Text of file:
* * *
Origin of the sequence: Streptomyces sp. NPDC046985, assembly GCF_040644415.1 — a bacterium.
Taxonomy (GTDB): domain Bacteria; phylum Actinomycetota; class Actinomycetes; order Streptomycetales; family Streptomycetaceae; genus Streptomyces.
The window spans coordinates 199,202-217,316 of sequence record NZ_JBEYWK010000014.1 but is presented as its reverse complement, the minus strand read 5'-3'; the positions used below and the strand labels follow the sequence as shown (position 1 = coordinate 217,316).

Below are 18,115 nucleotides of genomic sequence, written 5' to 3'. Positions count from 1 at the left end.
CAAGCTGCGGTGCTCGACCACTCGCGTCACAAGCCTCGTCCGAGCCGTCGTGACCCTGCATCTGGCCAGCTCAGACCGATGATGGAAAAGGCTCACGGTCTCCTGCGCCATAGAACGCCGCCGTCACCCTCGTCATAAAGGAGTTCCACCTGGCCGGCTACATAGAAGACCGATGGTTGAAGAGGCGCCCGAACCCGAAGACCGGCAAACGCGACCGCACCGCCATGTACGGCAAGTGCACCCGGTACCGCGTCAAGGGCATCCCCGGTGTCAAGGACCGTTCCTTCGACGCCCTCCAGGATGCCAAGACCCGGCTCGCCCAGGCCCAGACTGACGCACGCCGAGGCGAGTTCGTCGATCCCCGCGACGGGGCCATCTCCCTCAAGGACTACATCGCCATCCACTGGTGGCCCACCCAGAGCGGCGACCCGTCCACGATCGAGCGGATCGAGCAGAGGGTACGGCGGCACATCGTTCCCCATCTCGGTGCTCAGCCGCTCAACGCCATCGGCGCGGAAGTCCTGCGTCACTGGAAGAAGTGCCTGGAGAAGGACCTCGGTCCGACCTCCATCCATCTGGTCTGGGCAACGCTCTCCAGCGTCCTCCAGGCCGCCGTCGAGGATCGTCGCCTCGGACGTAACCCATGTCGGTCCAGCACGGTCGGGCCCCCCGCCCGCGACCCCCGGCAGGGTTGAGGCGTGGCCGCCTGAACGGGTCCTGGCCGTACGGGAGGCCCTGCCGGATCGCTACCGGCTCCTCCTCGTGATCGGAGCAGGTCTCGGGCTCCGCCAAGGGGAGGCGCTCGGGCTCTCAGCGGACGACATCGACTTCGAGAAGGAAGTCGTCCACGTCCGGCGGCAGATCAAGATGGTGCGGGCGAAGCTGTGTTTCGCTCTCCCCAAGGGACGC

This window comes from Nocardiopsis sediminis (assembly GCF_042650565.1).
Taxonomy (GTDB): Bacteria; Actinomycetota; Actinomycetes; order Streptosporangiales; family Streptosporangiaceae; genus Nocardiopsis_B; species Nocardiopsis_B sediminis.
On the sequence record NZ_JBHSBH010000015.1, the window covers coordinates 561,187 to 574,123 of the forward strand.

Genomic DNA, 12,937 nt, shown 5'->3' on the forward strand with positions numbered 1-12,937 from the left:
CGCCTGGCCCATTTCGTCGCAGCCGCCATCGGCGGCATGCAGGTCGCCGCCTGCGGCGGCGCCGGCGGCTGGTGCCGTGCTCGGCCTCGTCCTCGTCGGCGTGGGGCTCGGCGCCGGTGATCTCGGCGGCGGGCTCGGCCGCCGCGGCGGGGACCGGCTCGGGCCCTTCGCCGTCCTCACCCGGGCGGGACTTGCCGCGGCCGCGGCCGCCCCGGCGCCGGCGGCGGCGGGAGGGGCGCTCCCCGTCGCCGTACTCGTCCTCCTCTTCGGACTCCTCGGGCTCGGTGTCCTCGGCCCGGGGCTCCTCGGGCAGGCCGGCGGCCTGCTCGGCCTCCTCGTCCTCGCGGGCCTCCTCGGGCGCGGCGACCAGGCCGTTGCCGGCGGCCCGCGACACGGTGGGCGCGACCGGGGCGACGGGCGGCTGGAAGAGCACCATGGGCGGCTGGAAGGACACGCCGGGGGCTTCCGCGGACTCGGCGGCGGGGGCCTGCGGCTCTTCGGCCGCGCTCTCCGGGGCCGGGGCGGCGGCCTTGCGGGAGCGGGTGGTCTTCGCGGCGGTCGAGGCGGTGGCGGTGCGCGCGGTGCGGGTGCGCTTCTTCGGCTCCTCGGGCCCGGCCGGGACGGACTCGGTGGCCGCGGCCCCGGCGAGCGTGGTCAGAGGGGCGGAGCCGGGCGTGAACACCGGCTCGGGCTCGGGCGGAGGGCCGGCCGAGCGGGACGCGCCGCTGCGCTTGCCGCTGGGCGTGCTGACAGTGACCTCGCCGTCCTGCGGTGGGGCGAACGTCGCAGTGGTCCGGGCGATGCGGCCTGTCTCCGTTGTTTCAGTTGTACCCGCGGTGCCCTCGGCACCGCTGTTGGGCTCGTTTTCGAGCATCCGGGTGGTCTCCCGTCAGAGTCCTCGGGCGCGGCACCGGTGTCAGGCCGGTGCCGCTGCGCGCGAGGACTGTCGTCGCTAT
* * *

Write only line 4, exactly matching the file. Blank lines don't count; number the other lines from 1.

Below are 18,115 nucleotides of genomic sequence, written 5' to 3'. Positions count from 1 at the left end.